Proposing new states via rules. The second step of capturing knowledge is to decide what to do with a detected state of a software artifact, thereby proposing a new state of the artifact. Such a new state can include, for example, that we create other (new) artifacts related to the first artifact, that we provide refinement opportunities in the artifact, or that we fix errors or inconsistencies in the artifact.

To specify this action, we employ a refined variant of if-then rules, sometimes also called productions, situation-action rules (see Reference 2) or condition-action rules. Each such rule is then used as a mechanism to decompose and structure knowledge into small, manageable and focused chunks that can be automated.

The "then" part of rules can either completely automate reaching a new state, or can help the developer reach the new state via a dialogue. Moreover, the "then" part of rules can sometimes propose several alternative new states, especially when there is no single recommendation on how to handle a problem.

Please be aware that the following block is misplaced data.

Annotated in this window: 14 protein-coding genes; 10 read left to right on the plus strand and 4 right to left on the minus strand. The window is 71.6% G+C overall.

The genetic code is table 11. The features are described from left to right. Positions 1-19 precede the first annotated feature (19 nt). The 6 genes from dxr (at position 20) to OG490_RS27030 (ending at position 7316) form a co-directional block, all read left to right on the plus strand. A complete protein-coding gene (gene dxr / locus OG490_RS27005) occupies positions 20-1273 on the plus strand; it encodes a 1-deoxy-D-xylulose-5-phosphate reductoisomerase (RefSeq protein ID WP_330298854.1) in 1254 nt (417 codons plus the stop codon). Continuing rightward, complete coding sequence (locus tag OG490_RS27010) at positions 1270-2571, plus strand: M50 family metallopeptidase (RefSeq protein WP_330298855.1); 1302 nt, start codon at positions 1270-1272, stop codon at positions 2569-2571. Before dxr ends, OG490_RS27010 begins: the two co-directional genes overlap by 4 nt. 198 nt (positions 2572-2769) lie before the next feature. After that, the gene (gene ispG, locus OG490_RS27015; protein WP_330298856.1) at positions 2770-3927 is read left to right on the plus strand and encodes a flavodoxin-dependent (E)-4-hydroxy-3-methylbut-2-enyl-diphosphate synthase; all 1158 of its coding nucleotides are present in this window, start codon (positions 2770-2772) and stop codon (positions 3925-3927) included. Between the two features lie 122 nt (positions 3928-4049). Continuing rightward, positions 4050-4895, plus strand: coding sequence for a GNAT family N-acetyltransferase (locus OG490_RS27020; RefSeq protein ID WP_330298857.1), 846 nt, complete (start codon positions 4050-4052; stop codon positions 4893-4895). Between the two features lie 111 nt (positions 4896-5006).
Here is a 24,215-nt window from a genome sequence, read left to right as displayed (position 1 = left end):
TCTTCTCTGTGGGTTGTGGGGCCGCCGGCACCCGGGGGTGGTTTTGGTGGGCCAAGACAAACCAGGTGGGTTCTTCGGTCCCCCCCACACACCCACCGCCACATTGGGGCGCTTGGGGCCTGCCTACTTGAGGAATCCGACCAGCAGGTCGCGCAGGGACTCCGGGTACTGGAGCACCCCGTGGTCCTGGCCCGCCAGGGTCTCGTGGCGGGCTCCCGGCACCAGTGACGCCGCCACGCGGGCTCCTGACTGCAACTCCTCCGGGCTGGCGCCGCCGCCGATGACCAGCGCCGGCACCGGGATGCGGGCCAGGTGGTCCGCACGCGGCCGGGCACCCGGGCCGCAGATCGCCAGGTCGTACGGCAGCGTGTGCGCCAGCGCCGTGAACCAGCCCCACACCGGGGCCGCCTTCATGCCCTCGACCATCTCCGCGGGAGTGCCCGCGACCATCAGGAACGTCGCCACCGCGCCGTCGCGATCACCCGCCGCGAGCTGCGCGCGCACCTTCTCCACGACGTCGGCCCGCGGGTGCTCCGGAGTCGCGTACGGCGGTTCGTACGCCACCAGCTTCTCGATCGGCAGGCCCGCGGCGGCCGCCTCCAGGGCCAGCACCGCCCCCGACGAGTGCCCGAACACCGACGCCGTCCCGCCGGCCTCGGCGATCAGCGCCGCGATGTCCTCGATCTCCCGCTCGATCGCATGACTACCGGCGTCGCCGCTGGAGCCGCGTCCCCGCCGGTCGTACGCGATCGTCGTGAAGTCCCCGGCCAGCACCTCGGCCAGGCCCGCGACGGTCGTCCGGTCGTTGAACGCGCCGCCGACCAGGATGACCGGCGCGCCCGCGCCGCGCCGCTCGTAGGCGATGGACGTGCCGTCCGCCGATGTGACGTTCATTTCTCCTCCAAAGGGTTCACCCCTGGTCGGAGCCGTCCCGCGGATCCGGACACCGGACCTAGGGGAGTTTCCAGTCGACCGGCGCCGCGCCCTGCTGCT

To give more concrete examples of if-then rules, let's consider the System Analyst role and its related activities, Find Actors and Use Cases and Structure the Use Case Model. This example results in a refined Use Case Model artifact (as discussed above). From the Find Actors and Use Cases activity, we derive a simple rule example.

The rule in this example is based on the assumption that every concrete use case in the use case model should be associated with an actor. Thus, if a concrete use case not associated with any actor were detected, we could specify a rule that proposes new states of the use case.

When this rule fires, there may be many reasons why an association is missing. However, the "then" part proposes a number of alternative recommendations for correcting the model.

For this rule to be useful to a developer in a concrete situation, it must describe in more detail the detected (suspect) state of the model and the consequences of following the corrective recommendations. We still include the simple rule here to communicate the notion and essence of if-then rules in a real situation.

Some other rule types we have found are:
* Rules to get started (initially) building software system models by detecting more or fewer empty models and then suggesting ways to start identifying and describing new elements within the model.

* Rules for model completion that identify missing model elements such as subsystems, classes, relationships and so on, and then propose corresponding model refinements.